Blimey. The interviewer perhaps senses that while this is all impressively focused, maybe there's a need to probe for a warmer side to the couple, who have two daughters, a 3-year-old and 8-month-old. They met when they were 18. Did they have a wild phase going to clubs and dancing? "My life was always only sport, sport, sport," answers Anna, a former karate professional. The interviewer tries again: do you sometimes cave in and drink a glass of wine, or have pizza and a burger? "Very seldom," comes the reproachful response. "Sometimes you want to eat something because it looks so good, but afterward you just feel bad." God forbid.
Lewandowski calls his wife "immediately" after every game for a long chat. He never feels that he's played well enough "unless he's scored at least three goals. Basically, he says, I want more!" Everything in their lives "revolves around sport, and that will remain so for a long time to come." Sure, they are wealthy and successful (Lewandowska advises several soccer players on diet and regeneration, and has her own line of nutritional products), but even then, "People always think the more money you have and the more business you do, then the fewer problems you have. But that's not true, because above all else you have more work."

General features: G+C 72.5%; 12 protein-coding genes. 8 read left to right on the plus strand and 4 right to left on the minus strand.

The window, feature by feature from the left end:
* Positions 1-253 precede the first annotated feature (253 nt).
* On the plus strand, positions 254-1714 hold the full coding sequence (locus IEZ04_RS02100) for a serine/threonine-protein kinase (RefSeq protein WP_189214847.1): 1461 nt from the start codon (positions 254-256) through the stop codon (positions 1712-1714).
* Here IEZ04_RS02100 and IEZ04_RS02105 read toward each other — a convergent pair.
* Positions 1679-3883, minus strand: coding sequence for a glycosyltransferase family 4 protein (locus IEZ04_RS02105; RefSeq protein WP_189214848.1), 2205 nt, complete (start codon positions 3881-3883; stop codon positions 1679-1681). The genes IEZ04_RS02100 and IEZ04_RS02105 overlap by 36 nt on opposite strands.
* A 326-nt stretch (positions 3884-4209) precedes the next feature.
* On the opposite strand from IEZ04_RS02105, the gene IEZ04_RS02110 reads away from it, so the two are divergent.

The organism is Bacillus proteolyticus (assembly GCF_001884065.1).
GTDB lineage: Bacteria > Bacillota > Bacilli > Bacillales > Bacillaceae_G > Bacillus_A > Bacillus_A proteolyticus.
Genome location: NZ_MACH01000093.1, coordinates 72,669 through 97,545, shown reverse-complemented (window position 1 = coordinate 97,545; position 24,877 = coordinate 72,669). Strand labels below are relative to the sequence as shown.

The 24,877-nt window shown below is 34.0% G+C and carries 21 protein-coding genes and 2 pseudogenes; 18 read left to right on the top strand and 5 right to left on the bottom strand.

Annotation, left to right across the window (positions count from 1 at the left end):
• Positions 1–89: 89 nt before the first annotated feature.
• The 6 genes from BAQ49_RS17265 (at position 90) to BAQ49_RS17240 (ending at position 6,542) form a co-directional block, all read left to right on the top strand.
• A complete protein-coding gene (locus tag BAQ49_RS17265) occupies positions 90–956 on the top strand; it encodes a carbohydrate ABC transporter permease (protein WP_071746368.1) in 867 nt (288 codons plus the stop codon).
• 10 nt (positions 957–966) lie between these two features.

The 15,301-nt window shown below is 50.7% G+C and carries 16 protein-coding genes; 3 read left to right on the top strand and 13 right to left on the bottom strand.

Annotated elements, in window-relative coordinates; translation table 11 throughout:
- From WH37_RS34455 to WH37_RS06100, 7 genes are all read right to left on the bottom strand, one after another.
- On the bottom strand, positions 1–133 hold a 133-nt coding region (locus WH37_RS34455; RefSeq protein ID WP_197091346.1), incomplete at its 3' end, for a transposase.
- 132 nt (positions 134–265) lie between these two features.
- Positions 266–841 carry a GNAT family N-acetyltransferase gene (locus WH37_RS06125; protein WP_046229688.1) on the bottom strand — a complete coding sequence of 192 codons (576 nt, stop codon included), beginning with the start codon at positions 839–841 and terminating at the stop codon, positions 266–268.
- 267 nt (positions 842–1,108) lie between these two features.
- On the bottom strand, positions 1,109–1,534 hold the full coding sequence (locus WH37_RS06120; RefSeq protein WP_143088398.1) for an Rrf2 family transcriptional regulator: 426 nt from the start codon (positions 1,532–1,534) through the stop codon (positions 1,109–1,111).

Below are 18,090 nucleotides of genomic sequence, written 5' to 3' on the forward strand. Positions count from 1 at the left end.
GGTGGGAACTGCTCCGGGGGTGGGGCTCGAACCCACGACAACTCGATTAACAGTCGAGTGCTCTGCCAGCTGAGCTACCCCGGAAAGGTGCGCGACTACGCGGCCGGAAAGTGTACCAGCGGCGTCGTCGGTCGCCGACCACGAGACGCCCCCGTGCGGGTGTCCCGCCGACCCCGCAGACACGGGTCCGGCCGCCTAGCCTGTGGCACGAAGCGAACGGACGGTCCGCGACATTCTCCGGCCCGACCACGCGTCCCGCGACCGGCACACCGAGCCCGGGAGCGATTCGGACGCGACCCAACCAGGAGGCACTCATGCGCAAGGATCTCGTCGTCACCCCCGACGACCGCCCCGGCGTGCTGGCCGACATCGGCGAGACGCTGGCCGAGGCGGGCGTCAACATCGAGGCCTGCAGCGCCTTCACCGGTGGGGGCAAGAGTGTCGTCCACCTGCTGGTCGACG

I reached the end of the interview, which apparently lasted three hours, without finding a single whisper of joy or humor in the lives of the Lewandowskis. That's fine, I suppose -- the couple has made a very conscious choice to lead their lives the way they do, lavender oils and all. And here's the reward. Last year Lewandowski lead his team to all kinds of honors, and was deservedly voted FIFA Men's World Player of the Year. He is a brilliant, lethal, effective and dedicated professional.
Do I like him as a person? No more or less than I did before. Do I wish that I had his life? When I was a 10-year-old lad staging my imaginary World Cup finals, that was all I dreamed about. Do I regret not going back to the weights room after school to pump iron? Maybe around the time of that telling failure against the former Crystal Palace reserves. After this insight into the lives of the famous and highly successful Lewandowski family, though, not for a single second more.